The method became popular with dancers very quickly, and he continued to improve on and add to the method with a group of dedicated students who later became known as the Pilates “elders”.

Pilates connects breath, mind, and movement, and is a full body workout. The reformer works on spring tension, and in this way it also provides support to the joints. The exercises on the pilates reformer are very linear, especially compared to the GYROTONIC® method.

Pilates on the reformer can be taken as a private lesson, a duet, or in a class setting of up to 10 machines in one room.

Nutrition is a major contributor to seeing a difference when doing any of these exercises.

Lagree

Developed by Sebastian Lagree, French-American Fitness trainer and inventor based in LA who wanted to maximize the efficiency of a workout through the use of the Megaformer, a machine he developed. The Megaformer functions similarly to a traditional Pilates reformer, but has been made easier to use, more versatile, and more comfortable.

This technique is about sculpting bodies and creating a lean physique through prolonged “time under tension”. The emphasis is on engaging slow-twitch muscle fibers and working the endurance muscles to fatigue/failure.

This not only creates a long, lean look, but it is also useful for cross-training, increasing muscle strength after an injury, and improving posture.

Lagree is typically taken in a group class setting of 10-15 machines in one room, and classes are shorter as the focus is on getting an efficient workout.

This is the most affordable of the three technique’s Julie teaches.

Advice from Julie:

Start by taking these methods as 1:1 classes if you’re a beginner. That gives you the ability to have full attention from your instructor.

Commit to each method long enough to be able to do them properly. You need a consistent amount of time and effort to make a decision about whether it’s working for you or not. Nothing worth doing gives overnight results.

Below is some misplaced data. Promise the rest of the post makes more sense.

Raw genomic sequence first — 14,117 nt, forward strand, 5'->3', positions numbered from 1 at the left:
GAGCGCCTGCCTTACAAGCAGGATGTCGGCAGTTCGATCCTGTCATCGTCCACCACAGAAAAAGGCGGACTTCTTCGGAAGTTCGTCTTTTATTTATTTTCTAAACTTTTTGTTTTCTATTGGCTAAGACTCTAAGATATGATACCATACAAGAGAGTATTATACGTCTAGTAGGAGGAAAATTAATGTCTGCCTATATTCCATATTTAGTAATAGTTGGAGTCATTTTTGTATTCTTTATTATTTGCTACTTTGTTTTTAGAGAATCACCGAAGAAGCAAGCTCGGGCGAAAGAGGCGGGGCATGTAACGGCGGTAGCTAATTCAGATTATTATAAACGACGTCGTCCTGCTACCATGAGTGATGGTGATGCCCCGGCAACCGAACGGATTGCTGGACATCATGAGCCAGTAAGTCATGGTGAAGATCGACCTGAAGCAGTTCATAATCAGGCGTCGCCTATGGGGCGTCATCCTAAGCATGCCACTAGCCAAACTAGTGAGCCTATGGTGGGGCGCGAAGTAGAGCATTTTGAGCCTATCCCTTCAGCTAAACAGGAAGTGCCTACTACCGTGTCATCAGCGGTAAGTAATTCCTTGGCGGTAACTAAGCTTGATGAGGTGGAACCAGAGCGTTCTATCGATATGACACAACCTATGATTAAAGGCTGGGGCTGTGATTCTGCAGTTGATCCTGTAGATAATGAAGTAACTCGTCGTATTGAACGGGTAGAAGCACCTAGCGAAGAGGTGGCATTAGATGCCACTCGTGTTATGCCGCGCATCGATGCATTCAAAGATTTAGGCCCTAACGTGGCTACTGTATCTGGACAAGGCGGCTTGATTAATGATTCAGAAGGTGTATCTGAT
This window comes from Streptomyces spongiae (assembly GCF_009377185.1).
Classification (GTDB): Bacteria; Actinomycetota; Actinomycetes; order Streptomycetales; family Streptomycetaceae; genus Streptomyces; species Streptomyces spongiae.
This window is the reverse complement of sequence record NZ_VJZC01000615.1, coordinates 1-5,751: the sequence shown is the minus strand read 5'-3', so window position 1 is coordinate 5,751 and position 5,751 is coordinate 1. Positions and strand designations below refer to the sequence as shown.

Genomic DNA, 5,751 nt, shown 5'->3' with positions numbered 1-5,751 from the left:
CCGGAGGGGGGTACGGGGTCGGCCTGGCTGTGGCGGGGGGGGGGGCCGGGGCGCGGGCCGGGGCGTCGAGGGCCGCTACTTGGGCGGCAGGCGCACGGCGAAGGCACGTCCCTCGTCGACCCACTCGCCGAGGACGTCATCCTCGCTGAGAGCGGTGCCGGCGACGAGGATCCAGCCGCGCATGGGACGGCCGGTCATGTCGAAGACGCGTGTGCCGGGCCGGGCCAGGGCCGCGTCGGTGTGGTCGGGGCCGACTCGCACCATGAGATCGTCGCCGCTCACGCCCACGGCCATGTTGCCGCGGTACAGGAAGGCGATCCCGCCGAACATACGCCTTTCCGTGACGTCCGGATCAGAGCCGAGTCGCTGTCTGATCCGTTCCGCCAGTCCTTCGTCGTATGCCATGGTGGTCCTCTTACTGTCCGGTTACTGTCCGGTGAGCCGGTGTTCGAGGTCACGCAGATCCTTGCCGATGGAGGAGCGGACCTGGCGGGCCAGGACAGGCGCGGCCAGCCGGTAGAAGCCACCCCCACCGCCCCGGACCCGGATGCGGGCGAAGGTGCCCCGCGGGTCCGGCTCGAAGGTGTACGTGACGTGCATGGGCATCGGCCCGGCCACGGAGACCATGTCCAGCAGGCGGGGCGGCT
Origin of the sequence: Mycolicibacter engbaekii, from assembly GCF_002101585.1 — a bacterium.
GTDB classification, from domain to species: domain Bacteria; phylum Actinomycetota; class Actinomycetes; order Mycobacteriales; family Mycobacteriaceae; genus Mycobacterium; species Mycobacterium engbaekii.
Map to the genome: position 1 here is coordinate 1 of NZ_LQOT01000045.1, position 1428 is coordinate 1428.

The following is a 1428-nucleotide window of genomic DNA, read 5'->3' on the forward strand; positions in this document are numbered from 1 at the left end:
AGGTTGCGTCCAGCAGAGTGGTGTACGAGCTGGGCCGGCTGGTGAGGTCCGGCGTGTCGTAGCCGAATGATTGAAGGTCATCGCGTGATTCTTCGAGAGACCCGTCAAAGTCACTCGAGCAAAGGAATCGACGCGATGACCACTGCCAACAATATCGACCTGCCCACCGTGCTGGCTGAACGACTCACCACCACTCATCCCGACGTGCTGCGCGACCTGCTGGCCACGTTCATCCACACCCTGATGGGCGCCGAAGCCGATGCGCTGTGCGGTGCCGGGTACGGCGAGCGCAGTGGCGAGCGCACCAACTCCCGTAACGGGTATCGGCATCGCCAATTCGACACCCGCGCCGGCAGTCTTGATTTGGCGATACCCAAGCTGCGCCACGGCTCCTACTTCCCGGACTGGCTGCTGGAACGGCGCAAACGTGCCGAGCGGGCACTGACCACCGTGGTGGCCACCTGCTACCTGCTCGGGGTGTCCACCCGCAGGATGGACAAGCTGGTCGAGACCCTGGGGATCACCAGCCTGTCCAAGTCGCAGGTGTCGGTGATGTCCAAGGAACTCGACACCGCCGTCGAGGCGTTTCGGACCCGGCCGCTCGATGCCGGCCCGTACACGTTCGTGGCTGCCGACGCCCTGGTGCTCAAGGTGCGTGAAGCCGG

If you’re not enjoying an excerise, try something else! You won’t see results if you don’t enjoy it.

Expect to be confused at first, but stick with it. After you understand the basics, things will fall into place.

Don’t expect to tune out or go on auto-pilot. All of these movement methods are about control, form, body-awareness.

Understand that these methods are about the slow burn. They strengthen and lengthen muscles, balance out the body, and can increase metabolism by raising your Basal Metabolic Rate. While you may tap into some cardio benefits, if you’re looking for intense cardio in your life, compliment your training with brisk walks, running, cycling, swimming, etc.

Additional Sources:

GYROTONIC®. “Juliu Horvath.” GYROTONIC®, 6 June 2019, www.gyrotonic.com/about/juliu-horvath/.

“THE MAN BEHIND THE MACHINE.” Sebastien Lagree, www.sebastienlagree.com/.

“Pilates Foundation.” The History of Pilates" Pilates Foundation, 2020, www.pilatesfoundation.com/pilates/the-history-of-pilates/.

Julie Kaye has a BFA in Dance Performance and BBA in Management from Southern Methodist University. She is certified in Polestar Mat Pilates, is a certified Lagree trainer, a certified Barre trainer, and a certified Level 1 GYROTONIC® trainer.
Where you can take classes from Julie:
Studios: Core40 Amsterdam (Lagree)
Thrive Yoga Amsterdam
Form Barre and Yoga
Shido Studio
GYROTONIC® and GYROKINESIS® are registered trademarks of Gyrotonic Sales Corp and are used with their permission.